Once upon a time there was a woman who had a beautiful daughter whom she loved very much, and she was very anxious that she should find a nice husband. So many men wanted to marry the girl that the mother thought it would be very difficult to choose. There was one very nice Chief who lived in Kyadondo; but the mother was so worried about it that at last she went to a witchdoctor who told fortunes, and asked him to tell her whether the Kyadondo Chief would be a good husband for her daughter. Now, this old witchdoctor wanted to marry the girl himself, so he made a great fuss getting out his cards, which were made of buffalo hide sewn over with shells and beads, and then he told the woman her fortune:
"On no account should you let your daughter marry the Kyadondo Chief." he said, " She will be most unhappy if she does. There is another man who will make her a good husband, but I cannot tell you who he is yet."
He then taught the woman to sing a song which he said would prevent her daughter from leaving home. It was a bewitched song. So the woman went home, and all the preparations for the girl's marriage to the Chief were made by her guardians, and at last messengers came from the Chief to take the bride to Kyadondo. As they started down the road the mother followed and sang the song the witchdoctor had taught her.
When the bride's party heard this song they all stopped, and as the old woman went on singing, they turned slowly back and followed her to the house, and the girl went into her mother's hut and the messengers returned without her to Kyadondo. The Chief could not understand what had happened, so he sent other messengers for his bride, and the same thing happened three times. The messengers always returned without the girl, and could not give any account of what had happened. Everybody in Kyadondo heard about it, and they said, "The girl is certainly bewitched."
Now, there was a leper man living near the Chief's house to whom he had been very kind, and the leper went to the Chief, and said, "something about witchcraft; if the girl is to blame, I will not bring her, but if she has only been bewitched by some wicked person I will surely bring her to you."
So the Chief sent the leper man to fetch his bride, and he set out, carrying a little goatskin mat and a reed pipe. When he came to the woman's house he sat down in the courtyard outside, on his little mat, and began to play his pipe. When he had finished they thanked him for the tune, and he got up and went away, but he left his little mat in the courtyard. When he was a little way down the road the woman noticed the mat, and she said to her daughter, "Look, the leper has left his mat! Go after him with it, but do not touch it with your hands, lift it with a stick and carry it to him like that."
So the girl took a long reed and lifted the goatskin mat on it. and hurried after the leper. When she came near him she called:
" Look, my friend, here is your mat which you left in our courtyard. My mother has sent me with it."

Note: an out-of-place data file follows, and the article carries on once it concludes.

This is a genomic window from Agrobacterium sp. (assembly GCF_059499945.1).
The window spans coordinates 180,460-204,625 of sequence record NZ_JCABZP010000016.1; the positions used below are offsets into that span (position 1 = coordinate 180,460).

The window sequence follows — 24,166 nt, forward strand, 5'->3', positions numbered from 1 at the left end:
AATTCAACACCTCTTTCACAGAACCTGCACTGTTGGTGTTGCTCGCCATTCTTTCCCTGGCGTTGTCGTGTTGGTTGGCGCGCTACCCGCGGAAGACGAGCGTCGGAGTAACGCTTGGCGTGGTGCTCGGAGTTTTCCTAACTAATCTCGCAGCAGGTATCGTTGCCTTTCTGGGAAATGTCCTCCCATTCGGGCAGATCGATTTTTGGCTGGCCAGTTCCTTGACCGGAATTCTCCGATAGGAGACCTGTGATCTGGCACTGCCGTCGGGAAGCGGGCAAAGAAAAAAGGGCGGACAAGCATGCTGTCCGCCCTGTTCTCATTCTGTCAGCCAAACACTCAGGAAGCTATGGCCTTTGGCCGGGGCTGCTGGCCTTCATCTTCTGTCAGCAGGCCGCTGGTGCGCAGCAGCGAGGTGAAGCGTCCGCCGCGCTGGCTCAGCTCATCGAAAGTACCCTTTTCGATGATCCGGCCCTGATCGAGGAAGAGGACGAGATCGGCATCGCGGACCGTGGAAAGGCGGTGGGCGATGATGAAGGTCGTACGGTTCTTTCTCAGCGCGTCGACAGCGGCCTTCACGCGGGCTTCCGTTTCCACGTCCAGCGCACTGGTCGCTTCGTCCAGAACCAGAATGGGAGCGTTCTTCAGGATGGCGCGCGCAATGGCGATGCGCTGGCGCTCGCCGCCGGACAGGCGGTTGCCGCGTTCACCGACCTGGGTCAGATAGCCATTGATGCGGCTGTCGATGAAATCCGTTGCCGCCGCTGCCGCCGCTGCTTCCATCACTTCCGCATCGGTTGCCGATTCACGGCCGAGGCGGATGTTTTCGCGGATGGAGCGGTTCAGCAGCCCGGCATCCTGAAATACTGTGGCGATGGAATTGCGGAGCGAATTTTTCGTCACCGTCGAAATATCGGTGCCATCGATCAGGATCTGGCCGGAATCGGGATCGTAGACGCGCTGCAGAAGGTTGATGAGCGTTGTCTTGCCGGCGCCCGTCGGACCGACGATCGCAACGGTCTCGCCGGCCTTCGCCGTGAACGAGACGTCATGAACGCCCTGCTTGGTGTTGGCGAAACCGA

The leper did not answer; but suddenly he began to sing, and as he sang the girl followed him down the road further and further from home.
When the woman saw that her daughter did not return she went to find her, and saw her far down the road following the leper and still carrying his little goatskin mat on the reed. At once she thought that some trick was being played, and she hurried after them singing her bewitched song; but she was old, and her voice was too feeble to reach so far, and neither the girl nor the leper heard her. They went straight on, and came to the Chief's house in Kyadondo.
The Chief was much pleased, and all his people rejoiced (for they had felt it very much that he had been slighted by the girl and her people), and there was a great feast, and the Chief gave his bride a beautiful house and many servants, and she was quite happy. Meanwhile the poor old mother sat mourning in her hut, thinking that the girl would be very unhappy and that many misfortunes would come to her. But as time went on and the girl grew happier and happier, at last the woman sent a messenger to the Chief to tell him the whole story, for she knew that the witchdoctor had lied to her. The Chief went to the Capital and told the story in the King's Council, and they sent for the witch- doctor to hear what he had to say.
"My Lords," he said, " I have done wrong. I wanted to marry the girl myself, so I lied to her mother."
Then the King commanded that the witch- doctor should be killed. And that day a law was passed in the King's Council, and it was published throughout the country and everybody heard it:
“That if any woman goes to a witchdoctor to have her fortune told, a man of her tribe must go with her, and hear everything that is said."
This became a custom in Uganda in the old days; but now there is a new law, and no one may go to a witchdoctor at all, and if the police find a man telling fortunes they take him to prison. But still some people are naive enough to go in secret, and have their fortunes told, even though they know this story.